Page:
Preparing Primary Tissue Samples or Frozen Samples
by: Next Day Science
One of the most
critical steps in successful cell isolation is the preparation of the single
cell suspension. Cell loss may occur during isolation if the sample contains
cell clumps during the cell separation process. Additionally, the clumps may
interfere with the proper labeling of the cells that the process is meant to
target. By following a specialized protocol for harvesting and preparing the
single cell suspensions from primary or frozen tissue before the process of
cell separation, these issues can be avoided.
Preparing Frozen Samples
These steps are designed to discuss the proper procedures
for handling frozen samples and preparing them for single cell suspension.
vial of cells needs to be thawed by swirling it in a water bath of 37 degrees Celsius
and then transferring the thawed cells into an aseptic 50 mL testing or conical
vial is then rinsed using 1 mL of culture medium that contains 10 % FBS, which
will recover the remaining cells and then transfer the medium into a new tube.
the 50 mL tube with culture medium with 10 % FBS and gently invert to mix the
contents of the tube.
the tube at 300 x g for exactly 10 minutes at room temperature for the
collection of the cells.
the supernatant and discard carefully, so as not to disturb the pelleted cells.
A gentle tap on the tube will resuspend the pellet.
that appear clumpy will require DNase I to be added to yield a final
concentration of 100 µg/mL. Swirl the tube while adding the DNase I drops to
the cell suspension. The tube is ten incubated at room temperature for 15
25 mL of the culture medium with 2 % FBS is added to the mix while inverting
the solution and centrifuge again. Discard the supernatant and resuspend the
pellets, as before.
that still appear clumpy will be passed through a 30 µm to 70 µm cell strainer
to a fresh conical tube and rinsed three time with the culture medium that
contains 2 % FBS and strained.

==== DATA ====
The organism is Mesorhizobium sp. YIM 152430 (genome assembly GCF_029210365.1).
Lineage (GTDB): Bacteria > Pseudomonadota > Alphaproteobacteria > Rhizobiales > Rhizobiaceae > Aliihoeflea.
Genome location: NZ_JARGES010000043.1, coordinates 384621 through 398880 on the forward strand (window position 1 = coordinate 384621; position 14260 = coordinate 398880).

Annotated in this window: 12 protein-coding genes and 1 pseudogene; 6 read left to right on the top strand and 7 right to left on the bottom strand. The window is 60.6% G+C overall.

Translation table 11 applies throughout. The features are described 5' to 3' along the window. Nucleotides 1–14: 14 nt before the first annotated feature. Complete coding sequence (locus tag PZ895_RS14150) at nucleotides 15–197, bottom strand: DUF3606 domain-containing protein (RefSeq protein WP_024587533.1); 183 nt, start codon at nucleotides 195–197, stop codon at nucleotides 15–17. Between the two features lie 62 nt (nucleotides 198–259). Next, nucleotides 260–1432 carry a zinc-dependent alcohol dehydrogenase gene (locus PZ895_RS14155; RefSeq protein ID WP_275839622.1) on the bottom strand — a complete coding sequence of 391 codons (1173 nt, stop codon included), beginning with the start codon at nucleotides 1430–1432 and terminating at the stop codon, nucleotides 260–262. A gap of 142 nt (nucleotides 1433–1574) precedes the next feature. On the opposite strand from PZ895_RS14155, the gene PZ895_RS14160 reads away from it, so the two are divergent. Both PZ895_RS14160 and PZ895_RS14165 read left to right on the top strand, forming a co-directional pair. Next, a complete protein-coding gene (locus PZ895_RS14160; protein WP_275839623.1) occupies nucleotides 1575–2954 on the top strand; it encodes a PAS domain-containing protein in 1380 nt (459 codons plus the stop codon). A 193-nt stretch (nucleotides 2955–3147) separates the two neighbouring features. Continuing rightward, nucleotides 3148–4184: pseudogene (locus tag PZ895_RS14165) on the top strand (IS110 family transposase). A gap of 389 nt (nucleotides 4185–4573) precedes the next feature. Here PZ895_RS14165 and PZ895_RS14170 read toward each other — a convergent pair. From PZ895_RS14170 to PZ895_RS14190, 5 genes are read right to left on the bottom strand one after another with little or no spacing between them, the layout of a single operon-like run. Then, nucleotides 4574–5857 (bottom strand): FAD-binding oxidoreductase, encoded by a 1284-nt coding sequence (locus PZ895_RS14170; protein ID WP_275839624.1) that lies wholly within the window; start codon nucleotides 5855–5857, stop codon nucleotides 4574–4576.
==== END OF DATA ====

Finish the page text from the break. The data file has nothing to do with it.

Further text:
the cell suspension is ready for cell counting or other application, like cell
Preparing Primary Tissue Samples
To prepare a single cell suspension, the cells need to be
dissociated from the sample.
a sterile dish with culture medium or a dissociation enzyme to mince and
harvest the tissue.
the sample through a cell strainer size of either 100 µm or 70 µm to a fresh
2 or 3 mL of culture medium over the tissue and cells that remain in the
strainer. Repeat this step and then discard strainer and remaining tissue.
culture medium is added to the conical tube up to 40 mL or 50 mL total volume
and collect the cells using centrifugation.
the supernatant and discard, while trying not to disturb the pellet. Resuspend
the pellet gently.
optional washing step can be used at this stage, which would include the adding
of 25 mL of culture medium, inverting the cell pellet and solution mix, and
centrifuge. The supernatant would be removed and discarded, and the pellet
resuspended at this stage.
the cell suspension would be ready for cell counting or other applications.
The cell strainers are
vital in this process, because they allow the cells to be separated from the
tissue and a single-cell solution to be formed. Cell strainers are designed to
fit on the 50 mL conical tubes, so they are easy to strain. They are designed
to specifically allow only certain sized material to pass through and help to
remove cell clumps. Various styles and sizes are available for different uses,
depending on the application.
Cell strainers are essential to the process of single
cell suspension and help to create a sterile, easy, and quick way of
successfully separating cells.
– 100 µm
for removing aggregates from the sample material and can be used to cultivate
and produce cell spheroid cultures.
– 200 µm
for physical disruption of the tissue to gain primary cells from the tissue.
The tissue is disrupted on the cell strainer. A connector ring can be added
in a closed stated when working with a solution. It allows for the
preservation of the cell culture medium and keeps the material from drying
– 500 µm
for the physical shredding of tough tissue, such as skin, fat, muscles, lung,
or other similar tissues.
The various cell
strainer mesh sizes can be stacked to sieve various aggregate sizes. The sieves
can be turned upside down to allow for flushing the material back into a new
tube for further analysis and testing. These disposable cell strainers are a
more effective way of creating the single cell solution than a gauze filtration
system and help to make the process quicker and easier.